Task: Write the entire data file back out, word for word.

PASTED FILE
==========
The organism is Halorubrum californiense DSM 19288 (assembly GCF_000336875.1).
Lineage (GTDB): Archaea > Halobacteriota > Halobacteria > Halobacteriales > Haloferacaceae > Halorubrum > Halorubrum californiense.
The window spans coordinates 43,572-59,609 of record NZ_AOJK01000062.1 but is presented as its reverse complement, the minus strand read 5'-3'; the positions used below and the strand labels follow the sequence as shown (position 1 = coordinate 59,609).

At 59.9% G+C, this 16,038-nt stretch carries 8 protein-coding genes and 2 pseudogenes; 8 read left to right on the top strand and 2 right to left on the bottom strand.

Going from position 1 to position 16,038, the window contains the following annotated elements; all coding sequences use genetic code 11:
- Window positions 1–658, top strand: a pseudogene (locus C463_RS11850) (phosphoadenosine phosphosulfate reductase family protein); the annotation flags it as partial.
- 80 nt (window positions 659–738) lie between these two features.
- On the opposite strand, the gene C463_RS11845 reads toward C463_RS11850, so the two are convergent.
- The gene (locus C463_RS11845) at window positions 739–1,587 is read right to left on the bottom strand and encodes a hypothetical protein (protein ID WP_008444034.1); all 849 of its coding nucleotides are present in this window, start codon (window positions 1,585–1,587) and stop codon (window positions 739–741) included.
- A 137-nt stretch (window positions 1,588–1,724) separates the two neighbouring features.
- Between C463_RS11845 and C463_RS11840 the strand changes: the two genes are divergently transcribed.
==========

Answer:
The organism is Halorubrum californiense DSM 19288 (assembly GCF_000336875.1).
Lineage (GTDB): Archaea > Halobacteriota > Halobacteria > Halobacteriales > Haloferacaceae > Halorubrum > Halorubrum californiense.
The window spans coordinates 43,572-59,609 of record NZ_AOJK01000062.1 but is presented as its reverse complement, the minus strand read 5'-3'; the positions used below and the strand labels follow the sequence as shown (position 1 = coordinate 59,609).

At 59.9% G+C, this 16,038-nt stretch carries 8 protein-coding genes and 2 pseudogenes; 8 read left to right on the top strand and 2 right to left on the bottom strand.

Going from position 1 to position 16,038, the window contains the following annotated elements; all coding sequences use genetic code 11:
- Window positions 1–658, top strand: a pseudogene (locus C463_RS11850) (phosphoadenosine phosphosulfate reductase family protein); the annotation flags it as partial.
- 80 nt (window positions 659–738) lie between these two features.
- On the opposite strand, the gene C463_RS11845 reads toward C463_RS11850, so the two are convergent.
- The gene (locus C463_RS11845) at window positions 739–1,587 is read right to left on the bottom strand and encodes a hypothetical protein (protein ID WP_008444034.1); all 849 of its coding nucleotides are present in this window, start codon (window positions 1,585–1,587) and stop codon (window positions 739–741) included.
- A 137-nt stretch (window positions 1,588–1,724) separates the two neighbouring features.
- Between C463_RS11845 and C463_RS11840 the strand changes: the two genes are divergently transcribed.